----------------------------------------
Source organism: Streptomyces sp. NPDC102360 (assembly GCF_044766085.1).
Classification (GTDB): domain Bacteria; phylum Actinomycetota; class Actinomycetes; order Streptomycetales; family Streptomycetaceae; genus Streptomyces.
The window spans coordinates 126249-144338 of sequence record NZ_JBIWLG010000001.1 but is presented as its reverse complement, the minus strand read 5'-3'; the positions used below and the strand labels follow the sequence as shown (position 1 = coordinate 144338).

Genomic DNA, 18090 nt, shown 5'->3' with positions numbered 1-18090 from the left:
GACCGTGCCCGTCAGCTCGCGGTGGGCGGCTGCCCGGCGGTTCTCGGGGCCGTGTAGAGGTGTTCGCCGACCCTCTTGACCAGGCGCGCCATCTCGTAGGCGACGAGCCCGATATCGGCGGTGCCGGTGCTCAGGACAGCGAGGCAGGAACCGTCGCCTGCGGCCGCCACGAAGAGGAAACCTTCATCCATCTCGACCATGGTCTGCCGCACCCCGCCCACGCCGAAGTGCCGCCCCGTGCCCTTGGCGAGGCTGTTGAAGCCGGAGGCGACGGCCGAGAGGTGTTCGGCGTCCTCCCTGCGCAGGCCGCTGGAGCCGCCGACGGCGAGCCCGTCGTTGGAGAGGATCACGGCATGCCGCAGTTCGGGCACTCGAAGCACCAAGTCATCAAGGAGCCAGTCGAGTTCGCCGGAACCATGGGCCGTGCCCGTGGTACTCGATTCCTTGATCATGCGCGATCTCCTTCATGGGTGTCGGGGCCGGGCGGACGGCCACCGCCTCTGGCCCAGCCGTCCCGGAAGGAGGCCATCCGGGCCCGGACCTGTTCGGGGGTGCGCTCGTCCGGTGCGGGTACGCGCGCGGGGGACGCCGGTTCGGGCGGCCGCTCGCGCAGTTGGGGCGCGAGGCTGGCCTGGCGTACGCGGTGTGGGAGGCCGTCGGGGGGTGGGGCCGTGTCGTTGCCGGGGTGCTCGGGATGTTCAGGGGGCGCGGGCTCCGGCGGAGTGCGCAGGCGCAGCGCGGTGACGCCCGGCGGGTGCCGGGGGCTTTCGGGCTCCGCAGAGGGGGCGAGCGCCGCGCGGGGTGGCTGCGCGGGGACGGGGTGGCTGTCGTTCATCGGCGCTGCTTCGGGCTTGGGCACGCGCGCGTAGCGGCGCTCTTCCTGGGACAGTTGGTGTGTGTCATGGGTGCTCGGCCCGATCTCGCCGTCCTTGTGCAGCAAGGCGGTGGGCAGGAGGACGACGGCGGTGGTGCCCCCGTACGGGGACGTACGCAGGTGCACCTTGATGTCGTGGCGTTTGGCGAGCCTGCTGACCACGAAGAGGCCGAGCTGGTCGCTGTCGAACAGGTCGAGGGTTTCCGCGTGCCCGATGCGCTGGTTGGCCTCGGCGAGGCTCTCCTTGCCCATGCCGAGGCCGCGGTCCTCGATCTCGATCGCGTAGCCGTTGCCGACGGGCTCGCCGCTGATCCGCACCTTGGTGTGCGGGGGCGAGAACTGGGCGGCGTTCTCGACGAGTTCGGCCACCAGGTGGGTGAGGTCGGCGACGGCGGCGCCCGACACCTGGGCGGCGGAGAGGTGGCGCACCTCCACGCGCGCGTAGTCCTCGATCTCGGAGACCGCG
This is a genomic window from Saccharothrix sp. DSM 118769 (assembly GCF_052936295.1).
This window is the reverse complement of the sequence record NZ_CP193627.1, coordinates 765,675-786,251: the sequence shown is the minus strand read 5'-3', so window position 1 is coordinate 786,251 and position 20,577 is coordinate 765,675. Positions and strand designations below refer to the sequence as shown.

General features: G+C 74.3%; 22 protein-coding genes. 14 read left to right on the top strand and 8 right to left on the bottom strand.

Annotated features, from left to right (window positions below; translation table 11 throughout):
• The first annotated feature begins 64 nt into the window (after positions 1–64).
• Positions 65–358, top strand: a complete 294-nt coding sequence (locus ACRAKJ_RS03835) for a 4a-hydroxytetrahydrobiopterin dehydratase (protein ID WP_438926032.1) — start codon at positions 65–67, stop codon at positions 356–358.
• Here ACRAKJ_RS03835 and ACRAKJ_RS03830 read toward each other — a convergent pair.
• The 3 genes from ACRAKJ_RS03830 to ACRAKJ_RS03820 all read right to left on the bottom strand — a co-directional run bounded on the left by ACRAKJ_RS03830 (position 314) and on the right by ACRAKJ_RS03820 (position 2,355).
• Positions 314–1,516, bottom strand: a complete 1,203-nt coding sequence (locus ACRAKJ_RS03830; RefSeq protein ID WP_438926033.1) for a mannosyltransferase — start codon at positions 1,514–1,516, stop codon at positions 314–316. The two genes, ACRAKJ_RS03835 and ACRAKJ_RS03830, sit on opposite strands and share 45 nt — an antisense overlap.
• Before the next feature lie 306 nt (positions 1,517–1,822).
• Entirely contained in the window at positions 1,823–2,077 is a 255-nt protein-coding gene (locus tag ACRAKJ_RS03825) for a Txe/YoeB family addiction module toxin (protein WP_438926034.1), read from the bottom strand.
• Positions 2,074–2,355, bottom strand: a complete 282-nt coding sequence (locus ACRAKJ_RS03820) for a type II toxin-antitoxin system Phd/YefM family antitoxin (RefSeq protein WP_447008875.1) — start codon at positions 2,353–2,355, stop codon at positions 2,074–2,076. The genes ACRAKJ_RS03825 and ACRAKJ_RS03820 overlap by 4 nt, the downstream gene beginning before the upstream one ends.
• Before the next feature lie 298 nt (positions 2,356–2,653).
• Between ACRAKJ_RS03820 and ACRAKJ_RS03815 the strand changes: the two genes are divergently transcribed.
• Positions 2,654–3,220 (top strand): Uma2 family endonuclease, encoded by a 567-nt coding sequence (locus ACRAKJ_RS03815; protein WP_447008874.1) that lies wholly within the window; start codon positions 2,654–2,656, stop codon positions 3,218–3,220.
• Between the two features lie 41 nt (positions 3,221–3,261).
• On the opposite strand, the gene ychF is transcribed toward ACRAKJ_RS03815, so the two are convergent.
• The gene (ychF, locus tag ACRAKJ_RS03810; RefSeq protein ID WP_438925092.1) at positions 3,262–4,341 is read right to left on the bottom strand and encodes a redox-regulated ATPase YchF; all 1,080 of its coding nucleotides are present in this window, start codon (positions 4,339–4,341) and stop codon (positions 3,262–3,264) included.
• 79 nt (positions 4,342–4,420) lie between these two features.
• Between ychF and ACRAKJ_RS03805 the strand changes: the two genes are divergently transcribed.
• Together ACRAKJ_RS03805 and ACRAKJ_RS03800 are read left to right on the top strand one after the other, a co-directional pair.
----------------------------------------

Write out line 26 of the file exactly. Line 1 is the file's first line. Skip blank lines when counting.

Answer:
• Together ACRAKJ_RS03805 and ACRAKJ_RS03800 are read left to right on the top strand one after the other, a co-directional pair.